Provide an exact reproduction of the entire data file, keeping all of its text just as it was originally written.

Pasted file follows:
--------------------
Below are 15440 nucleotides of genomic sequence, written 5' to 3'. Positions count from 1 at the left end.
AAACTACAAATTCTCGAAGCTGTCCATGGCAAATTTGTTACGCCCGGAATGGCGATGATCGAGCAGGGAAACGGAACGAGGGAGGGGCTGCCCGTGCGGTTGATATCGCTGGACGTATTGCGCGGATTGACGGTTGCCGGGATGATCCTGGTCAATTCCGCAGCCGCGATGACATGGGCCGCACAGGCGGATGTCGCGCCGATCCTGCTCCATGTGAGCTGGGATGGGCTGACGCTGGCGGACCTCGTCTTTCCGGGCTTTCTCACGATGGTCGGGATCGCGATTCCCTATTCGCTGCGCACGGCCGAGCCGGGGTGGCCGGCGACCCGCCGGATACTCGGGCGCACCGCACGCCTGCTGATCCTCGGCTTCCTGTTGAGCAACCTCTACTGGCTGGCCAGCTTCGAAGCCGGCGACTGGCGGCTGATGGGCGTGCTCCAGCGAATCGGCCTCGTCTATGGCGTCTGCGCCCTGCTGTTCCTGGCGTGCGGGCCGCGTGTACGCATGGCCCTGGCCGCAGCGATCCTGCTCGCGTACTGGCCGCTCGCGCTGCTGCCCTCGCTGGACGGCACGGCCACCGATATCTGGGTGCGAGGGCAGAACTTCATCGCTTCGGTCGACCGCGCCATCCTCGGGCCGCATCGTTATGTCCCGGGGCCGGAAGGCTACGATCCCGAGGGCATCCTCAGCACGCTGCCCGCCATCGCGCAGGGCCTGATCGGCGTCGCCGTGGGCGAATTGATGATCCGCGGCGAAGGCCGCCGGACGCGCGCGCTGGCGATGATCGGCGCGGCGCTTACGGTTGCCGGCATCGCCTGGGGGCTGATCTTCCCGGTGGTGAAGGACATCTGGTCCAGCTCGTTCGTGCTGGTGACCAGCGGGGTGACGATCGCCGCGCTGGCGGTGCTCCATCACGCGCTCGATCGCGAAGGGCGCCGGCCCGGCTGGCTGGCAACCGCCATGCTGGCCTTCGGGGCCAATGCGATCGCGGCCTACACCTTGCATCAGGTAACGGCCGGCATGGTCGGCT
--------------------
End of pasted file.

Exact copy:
Below are 15440 nucleotides of genomic sequence, written 5' to 3'. Positions count from 1 at the left end.
AAACTACAAATTCTCGAAGCTGTCCATGGCAAATTTGTTACGCCCGGAATGGCGATGATCGAGCAGGGAAACGGAACGAGGGAGGGGCTGCCCGTGCGGTTGATATCGCTGGACGTATTGCGCGGATTGACGGTTGCCGGGATGATCCTGGTCAATTCCGCAGCCGCGATGACATGGGCCGCACAGGCGGATGTCGCGCCGATCCTGCTCCATGTGAGCTGGGATGGGCTGACGCTGGCGGACCTCGTCTTTCCGGGCTTTCTCACGATGGTCGGGATCGCGATTCCCTATTCGCTGCGCACGGCCGAGCCGGGGTGGCCGGCGACCCGCCGGATACTCGGGCGCACCGCACGCCTGCTGATCCTCGGCTTCCTGTTGAGCAACCTCTACTGGCTGGCCAGCTTCGAAGCCGGCGACTGGCGGCTGATGGGCGTGCTCCAGCGAATCGGCCTCGTCTATGGCGTCTGCGCCCTGCTGTTCCTGGCGTGCGGGCCGCGTGTACGCATGGCCCTGGCCGCAGCGATCCTGCTCGCGTACTGGCCGCTCGCGCTGCTGCCCTCGCTGGACGGCACGGCCACCGATATCTGGGTGCGAGGGCAGAACTTCATCGCTTCGGTCGACCGCGCCATCCTCGGGCCGCATCGTTATGTCCCGGGGCCGGAAGGCTACGATCCCGAGGGCATCCTCAGCACGCTGCCCGCCATCGCGCAGGGCCTGATCGGCGTCGCCGTGGGCGAATTGATGATCCGCGGCGAAGGCCGCCGGACGCGCGCGCTGGCGATGATCGGCGCGGCGCTTACGGTTGCCGGCATCGCCTGGGGGCTGATCTTCCCGGTGGTGAAGGACATCTGGTCCAGCTCGTTCGTGCTGGTGACCAGCGGGGTGACGATCGCCGCGCTGGCGGTGCTCCATCACGCGCTCGATCGCGAAGGGCGCCGGCCCGGCTGGCTGGCAACCGCCATGCTGGCCTTCGGGGCCAATGCGATCGCGGCCTACACCTTGCATCAGGTAACGGCCGGCATGGTCGGCT